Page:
Attempting to keep this blog focused on religion, has, of course, relegated it to the hopelessly outmoded pile for many people. I run into this all the time, professional, sophisticated individuals who have moved beyond the need for religion don’t see why we should waste our time with it. It’s about as useful as a room full of year-old newspapers. Like most people who end up studying religion, for me it began as an outgrowth of a religious upbringing. When you get to college they ask what you’re interested in. When your response is “Not going to Hell,” they’re likely to send you over to the Religion Department (if there happens to be one). One of the early lessons you learn as a religion major is (or at least should be) tolerance. Sure, the beliefs of other religions, when encountered for the first time, may seem weird. If you step outside your own tradition, however, chances are a great deal of what you believe could be considered odd as well. In such circumstances tolerance is perhaps the only way to avoid violence.
The few readers who leave comments on my posts give me pause to think. I largely study religion in isolation now, without the give-and-take of academic colleagues. It is not unusual for someone to point out the bizarre, or even unethical behavior of someone else’s religion (New Atheists do this all the time). When trying to understand religion, however, we have to be honest about the fact that all religions, and non-religions share instances of bad behavior. As my grade-school teachers said, “one bad one ruins it for everyone.” Religions are just as subject to human perversions as any other activity. People do bad things occasionally. Sometimes in the name of religion (or non-religion). Rationally it is obvious that we shouldn’t blame the religion for the poor behavior of some adherents. Yet we often do.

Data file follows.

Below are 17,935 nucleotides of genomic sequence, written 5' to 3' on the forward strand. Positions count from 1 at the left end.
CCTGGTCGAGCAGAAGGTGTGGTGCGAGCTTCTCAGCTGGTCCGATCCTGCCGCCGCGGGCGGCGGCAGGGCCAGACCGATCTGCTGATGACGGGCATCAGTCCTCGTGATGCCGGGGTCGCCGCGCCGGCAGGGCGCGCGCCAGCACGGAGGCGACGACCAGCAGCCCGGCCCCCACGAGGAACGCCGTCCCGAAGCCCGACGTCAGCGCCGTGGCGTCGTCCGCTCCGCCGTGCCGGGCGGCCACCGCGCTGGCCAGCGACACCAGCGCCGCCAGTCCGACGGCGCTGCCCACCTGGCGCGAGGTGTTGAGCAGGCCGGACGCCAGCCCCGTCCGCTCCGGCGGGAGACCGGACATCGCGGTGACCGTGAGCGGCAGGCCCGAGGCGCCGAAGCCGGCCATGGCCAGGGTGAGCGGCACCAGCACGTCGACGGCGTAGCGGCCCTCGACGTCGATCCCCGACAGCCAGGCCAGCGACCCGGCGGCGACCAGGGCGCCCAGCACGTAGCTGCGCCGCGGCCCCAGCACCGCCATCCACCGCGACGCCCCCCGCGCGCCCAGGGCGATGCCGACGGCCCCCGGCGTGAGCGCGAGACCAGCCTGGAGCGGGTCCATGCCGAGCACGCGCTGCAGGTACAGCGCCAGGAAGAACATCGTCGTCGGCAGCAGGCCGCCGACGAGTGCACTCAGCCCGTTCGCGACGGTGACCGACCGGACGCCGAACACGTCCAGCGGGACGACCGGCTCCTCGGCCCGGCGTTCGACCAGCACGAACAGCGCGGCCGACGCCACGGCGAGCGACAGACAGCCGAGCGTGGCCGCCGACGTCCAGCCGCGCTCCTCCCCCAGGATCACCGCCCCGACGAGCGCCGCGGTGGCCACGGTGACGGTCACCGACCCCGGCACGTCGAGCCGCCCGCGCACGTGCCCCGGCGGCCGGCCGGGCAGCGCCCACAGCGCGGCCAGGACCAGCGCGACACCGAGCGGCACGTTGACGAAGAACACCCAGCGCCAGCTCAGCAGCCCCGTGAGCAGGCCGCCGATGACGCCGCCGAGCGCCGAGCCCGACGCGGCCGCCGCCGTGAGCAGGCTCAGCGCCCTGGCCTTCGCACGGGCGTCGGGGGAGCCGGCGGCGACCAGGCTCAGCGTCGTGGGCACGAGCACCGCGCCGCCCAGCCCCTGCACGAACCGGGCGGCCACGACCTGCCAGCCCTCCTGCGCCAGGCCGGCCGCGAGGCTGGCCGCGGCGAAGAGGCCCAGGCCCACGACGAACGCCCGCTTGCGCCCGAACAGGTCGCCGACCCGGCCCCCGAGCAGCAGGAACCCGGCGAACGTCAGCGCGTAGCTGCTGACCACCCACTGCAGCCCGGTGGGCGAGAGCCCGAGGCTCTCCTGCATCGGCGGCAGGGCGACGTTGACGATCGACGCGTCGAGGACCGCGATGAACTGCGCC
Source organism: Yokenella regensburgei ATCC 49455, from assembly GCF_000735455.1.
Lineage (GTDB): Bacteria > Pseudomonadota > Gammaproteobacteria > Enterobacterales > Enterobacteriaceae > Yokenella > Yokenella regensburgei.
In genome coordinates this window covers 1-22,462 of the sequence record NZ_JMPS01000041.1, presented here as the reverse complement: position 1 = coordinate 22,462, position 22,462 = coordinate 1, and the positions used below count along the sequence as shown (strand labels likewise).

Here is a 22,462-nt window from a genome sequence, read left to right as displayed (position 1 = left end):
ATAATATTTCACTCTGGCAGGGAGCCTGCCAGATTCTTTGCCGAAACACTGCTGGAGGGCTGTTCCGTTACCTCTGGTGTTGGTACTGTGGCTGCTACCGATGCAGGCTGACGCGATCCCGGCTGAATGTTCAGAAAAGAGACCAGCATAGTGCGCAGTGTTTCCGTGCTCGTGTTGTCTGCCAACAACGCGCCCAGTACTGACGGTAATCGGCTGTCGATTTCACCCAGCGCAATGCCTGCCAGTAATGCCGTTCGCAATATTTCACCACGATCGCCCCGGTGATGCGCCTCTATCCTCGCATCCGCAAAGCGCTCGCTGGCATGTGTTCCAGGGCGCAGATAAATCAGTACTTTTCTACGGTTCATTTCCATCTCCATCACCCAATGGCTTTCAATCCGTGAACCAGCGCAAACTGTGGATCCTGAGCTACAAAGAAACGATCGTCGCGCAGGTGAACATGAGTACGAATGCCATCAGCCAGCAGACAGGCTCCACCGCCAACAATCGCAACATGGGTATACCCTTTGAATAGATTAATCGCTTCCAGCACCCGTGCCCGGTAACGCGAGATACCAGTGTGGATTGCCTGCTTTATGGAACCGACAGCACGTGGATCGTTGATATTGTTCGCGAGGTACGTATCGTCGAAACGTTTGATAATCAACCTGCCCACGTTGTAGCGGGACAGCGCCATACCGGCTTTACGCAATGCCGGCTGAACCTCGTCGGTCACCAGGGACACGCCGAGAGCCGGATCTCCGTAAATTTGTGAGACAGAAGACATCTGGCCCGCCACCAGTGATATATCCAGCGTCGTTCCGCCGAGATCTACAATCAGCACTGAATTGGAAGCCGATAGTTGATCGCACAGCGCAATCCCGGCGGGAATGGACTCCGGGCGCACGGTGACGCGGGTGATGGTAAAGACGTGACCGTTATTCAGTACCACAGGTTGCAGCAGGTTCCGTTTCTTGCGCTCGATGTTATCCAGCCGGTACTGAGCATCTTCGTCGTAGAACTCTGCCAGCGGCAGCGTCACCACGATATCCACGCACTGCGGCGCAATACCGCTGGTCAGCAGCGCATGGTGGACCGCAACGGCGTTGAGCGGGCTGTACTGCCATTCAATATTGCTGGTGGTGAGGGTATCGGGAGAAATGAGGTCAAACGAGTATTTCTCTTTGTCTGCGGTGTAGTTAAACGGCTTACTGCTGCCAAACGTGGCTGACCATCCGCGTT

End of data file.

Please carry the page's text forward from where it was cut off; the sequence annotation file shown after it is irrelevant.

Religion-bashing is a popular sport. Those who engage in it, however, frequently fail to take into account just how widespread religion is. By far the vast majority of people in the world, educated or not, believe in a religion. This is complicated by the fact that an agreed definition of religion is still lacking. We don’t know what religion is, but we know it when we see it. Our universities and public intellectuals often ridicule it as unsophisticated and naive. As someone who has spent a lifetime thinking about religion, I suppose I’m obligated to say it, but there is a deep truth here: religions do motivate for good as well as for evil. Both non-religious and very religious people can be bad or good. What we require to get along in such a world is tolerance. And a willingness to listen to others. Otherwise both religion and non may not survive to criticize each other.